A bleak illustration of late fifties working-class life in Northern Britain. Arthur Seaton works hard, plays hard, and fights hard. He fights against all authority, sleeps with married women, drinks till he falls down flights of stairs and defies anyone to tell him what to do or how to live. Life revolves around working at the bicycle factory, sex, fighting, and drinking. Until the inevitable happens. Contraception for women didn’t exist and neither did the morning-after pill let alone abortion clinics. A scalding bath and a bottle of gin was the only way to deal with an unwanted pregnancy. Not that this predicament stalls Arthur much in the grand scheme of things.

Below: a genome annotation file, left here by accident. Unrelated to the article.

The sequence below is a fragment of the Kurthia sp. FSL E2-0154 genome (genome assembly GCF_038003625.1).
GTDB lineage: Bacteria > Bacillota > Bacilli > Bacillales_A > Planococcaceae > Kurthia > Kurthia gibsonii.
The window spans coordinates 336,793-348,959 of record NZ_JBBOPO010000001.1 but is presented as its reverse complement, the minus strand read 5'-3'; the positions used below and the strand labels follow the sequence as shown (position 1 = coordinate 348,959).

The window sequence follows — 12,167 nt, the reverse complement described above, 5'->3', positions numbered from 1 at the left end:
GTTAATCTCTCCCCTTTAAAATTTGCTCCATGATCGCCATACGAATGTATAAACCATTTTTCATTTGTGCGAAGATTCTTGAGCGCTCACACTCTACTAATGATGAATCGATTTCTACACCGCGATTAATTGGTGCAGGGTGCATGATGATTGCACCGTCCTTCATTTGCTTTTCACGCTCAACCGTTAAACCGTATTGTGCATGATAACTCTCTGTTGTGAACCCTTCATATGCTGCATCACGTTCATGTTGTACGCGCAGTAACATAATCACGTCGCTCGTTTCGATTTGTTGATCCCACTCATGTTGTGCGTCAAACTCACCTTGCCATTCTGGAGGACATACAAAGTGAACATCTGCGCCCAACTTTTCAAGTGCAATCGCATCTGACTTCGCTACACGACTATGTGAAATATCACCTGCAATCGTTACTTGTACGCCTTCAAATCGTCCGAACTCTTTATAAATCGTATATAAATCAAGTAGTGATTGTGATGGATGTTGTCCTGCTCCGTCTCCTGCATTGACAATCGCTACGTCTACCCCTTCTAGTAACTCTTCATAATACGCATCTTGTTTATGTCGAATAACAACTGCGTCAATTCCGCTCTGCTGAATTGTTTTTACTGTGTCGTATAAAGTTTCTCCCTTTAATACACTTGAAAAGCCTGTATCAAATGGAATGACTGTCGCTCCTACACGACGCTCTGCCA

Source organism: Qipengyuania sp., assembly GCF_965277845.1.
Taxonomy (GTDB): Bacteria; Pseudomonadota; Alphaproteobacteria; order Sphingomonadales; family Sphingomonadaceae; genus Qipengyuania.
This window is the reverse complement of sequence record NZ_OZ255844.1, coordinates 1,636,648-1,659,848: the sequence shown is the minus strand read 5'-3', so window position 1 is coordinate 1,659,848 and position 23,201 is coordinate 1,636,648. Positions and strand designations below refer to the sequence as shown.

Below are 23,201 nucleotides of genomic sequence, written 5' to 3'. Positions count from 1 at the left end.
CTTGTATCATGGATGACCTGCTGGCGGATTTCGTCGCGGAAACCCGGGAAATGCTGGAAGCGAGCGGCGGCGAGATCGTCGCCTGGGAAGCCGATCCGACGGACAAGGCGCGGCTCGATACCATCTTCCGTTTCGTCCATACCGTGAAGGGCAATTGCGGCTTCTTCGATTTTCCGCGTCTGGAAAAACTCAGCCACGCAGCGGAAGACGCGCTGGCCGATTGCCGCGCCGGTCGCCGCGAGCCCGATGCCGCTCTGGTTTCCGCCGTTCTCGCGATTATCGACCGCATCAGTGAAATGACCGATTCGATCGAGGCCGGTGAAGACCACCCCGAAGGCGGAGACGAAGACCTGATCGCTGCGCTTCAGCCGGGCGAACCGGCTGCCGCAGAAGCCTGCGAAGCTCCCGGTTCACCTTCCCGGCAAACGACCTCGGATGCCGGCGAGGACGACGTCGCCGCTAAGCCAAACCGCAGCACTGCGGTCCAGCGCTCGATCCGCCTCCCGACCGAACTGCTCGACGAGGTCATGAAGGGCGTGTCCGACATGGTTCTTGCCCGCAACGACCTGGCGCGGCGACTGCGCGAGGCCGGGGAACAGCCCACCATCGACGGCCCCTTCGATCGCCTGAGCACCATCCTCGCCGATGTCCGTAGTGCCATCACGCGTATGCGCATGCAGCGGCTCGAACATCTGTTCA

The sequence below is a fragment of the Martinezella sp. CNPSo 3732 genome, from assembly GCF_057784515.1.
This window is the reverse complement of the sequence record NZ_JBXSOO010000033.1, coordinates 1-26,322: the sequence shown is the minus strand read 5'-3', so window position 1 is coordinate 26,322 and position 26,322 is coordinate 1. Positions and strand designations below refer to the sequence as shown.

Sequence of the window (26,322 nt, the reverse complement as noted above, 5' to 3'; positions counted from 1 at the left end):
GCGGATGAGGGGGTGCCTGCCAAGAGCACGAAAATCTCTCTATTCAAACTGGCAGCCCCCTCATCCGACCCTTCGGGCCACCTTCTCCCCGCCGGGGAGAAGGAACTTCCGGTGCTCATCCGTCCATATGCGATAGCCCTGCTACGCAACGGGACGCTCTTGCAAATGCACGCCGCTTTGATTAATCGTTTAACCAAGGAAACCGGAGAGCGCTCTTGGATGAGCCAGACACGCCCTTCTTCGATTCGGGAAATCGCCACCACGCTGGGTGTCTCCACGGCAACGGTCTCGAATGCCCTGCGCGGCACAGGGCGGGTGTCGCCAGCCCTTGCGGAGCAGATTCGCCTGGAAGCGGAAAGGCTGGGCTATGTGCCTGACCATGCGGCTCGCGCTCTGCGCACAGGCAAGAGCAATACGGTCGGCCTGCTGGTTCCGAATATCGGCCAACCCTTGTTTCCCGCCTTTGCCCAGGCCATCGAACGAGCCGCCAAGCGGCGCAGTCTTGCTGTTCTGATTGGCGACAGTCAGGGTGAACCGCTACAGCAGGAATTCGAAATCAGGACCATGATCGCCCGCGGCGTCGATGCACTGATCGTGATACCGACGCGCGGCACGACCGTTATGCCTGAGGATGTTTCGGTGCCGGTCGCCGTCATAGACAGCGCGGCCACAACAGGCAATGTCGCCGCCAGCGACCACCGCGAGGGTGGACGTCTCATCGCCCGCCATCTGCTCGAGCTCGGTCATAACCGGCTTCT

Off-setting the devil-may-care attitude of the main protagonist is the lyrical use of language, and it does elevate what would otherwise be a somewhat monotonous, depressing tale. But every Saturday night is followed by a Sunday morning, and Arthur is certainly more reflective in the final third. This quiet lead into the denouement is something of a lame, albeit satisfactory ending. However, brimful of character and the atmosphere of those times, and I loved the authentic dialogue.